A significant presence of plant-based foods in the regular diet, such as fruits, vegetables, legumes, whole grains, and others, has been associated with better health and lower mortality.
Furthermore, in a plant-based diet, there is a minimal presence of low-quality processed and ultra-processed foods and a high amount of antioxidant-rich and anti-inflammatory substances. These factors are responsible for its positive impact on life expectancy.
In fact, the consumption of around ten servings of fruits and vegetables per day has been associated with a lower risk of death from various causes, making their inclusion in daily abundant quantities crucial.
Here's an example of a plant-based meal:
Meal: Chickpea Stir-Fry with Quinoa
- 1 cup cooked quinoa
- 1 can chickpeas, drained and rinsed
- 1 red bell pepper, sliced
- 1 zucchini, sliced
- 1 carrot, julienned
- 1 cup broccoli florets
- 2 cloves garlic, minced
- 1 tablespoon soy sauce or tamari (gluten-free option)
- 1 tablespoon sesame oil
- 1 tablespoon maple syrup or agave nectar
- 1 tablespoon rice vinegar
- 1 teaspoon grated ginger
- Salt and pepper to taste
- Fresh cilantro for garnish (optional)
- In a small bowl, whisk together the soy sauce or tamari, sesame oil, maple syrup or agave nectar, rice vinegar, and grated ginger. Set aside.
- Heat a large skillet or wok over medium heat. Add a splash of water or vegetable broth to prevent sticking.
- Add the minced garlic and sauté for about 1 minute until fragrant.
- Add the sliced bell pepper, zucchini, carrot, and broccoli florets to the skillet. Stir-fry for about 5-7 minutes until the vegetables are tender-crisp.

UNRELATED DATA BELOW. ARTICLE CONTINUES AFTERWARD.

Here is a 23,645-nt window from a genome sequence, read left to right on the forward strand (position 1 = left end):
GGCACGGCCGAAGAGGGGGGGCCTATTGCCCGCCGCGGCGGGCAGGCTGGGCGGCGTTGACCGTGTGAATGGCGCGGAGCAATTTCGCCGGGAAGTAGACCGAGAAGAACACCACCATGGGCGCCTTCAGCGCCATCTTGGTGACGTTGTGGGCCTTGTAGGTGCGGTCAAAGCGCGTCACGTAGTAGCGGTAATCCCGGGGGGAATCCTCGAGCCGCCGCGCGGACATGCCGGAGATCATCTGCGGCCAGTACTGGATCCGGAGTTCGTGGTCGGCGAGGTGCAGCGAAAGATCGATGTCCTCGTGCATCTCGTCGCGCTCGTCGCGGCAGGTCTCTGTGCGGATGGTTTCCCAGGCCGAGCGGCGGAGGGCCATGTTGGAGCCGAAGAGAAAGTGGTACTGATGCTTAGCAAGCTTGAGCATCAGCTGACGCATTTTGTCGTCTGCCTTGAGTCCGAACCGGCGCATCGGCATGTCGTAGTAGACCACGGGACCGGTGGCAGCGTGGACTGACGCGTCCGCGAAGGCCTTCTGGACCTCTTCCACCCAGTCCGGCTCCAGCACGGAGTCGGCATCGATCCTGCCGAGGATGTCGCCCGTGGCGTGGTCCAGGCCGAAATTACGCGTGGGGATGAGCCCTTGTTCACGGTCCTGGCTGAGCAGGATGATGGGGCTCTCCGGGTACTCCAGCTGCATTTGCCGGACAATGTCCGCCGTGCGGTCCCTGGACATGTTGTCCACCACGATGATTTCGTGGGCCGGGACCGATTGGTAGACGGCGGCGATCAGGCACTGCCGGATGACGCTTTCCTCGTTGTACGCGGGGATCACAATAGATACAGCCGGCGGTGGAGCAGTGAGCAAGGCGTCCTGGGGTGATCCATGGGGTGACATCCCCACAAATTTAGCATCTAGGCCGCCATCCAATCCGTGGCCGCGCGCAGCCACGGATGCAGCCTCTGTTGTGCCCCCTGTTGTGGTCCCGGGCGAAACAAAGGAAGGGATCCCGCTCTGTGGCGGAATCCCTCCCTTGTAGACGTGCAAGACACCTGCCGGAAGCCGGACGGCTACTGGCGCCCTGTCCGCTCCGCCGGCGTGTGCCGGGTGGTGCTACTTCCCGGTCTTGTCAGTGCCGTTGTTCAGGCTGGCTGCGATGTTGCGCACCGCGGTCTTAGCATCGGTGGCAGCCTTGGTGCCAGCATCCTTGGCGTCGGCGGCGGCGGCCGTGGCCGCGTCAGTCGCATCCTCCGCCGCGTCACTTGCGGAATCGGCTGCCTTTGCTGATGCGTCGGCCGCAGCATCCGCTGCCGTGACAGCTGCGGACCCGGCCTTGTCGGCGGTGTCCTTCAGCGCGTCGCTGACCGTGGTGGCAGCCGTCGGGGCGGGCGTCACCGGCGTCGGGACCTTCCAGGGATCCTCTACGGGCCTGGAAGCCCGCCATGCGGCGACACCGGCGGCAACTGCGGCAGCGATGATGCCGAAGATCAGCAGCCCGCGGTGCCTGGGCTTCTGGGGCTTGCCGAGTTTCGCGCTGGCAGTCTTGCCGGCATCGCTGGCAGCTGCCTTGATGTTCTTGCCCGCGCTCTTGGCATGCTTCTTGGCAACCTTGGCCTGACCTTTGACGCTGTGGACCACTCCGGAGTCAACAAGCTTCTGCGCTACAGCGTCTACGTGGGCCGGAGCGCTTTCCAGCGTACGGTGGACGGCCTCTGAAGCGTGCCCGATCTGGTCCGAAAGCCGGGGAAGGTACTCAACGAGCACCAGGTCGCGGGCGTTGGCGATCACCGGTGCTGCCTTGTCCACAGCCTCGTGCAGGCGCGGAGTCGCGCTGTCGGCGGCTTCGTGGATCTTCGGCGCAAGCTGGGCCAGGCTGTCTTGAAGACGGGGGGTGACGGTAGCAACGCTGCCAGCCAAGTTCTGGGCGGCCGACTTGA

- Add the chickpeas to the skillet and pour the sauce mixture over the vegetables and chickpeas. Stir well to coat everything evenly. Cook for another 2-3 minutes until heated through.
- Season with salt and pepper to taste.
- Serve the stir-fry over a bed of cooked quinoa.
- Garnish with fresh cilantro if desired.
This plant-based meal is packed with protein from the chickpeas and quinoa, as well as a variety of colorful vegetables. It provides a good balance of nutrients and flavors. Feel free to customize the recipe by adding or substituting different vegetables based on your preferences and what's in season. Enjoy!
The Common Denominator of Anti-Aging Diets
The three diets have shown to help live longer and better, so it's important to observe the common denominator among them.
We can see that they are characterized by a high proportion of fiber, as well as antioxidants and polyphenols that can have an anti-inflammatory effect on our bodies.
Primarily, we observe that these three diets emphasize the presence of diverse fruits and vegetables, as well as other plant-based foods like legumes or derivatives, whole grains, nuts, and seeds. They have minimal to no presence of low-quality processed and refined foods that add refined flours, sugars, sodium, and trans fats to our diet.
These are the three diets that can help you add years to your life, according to science, and we can emulate their characteristics to reduce the risk of diseases and increase life expectancy.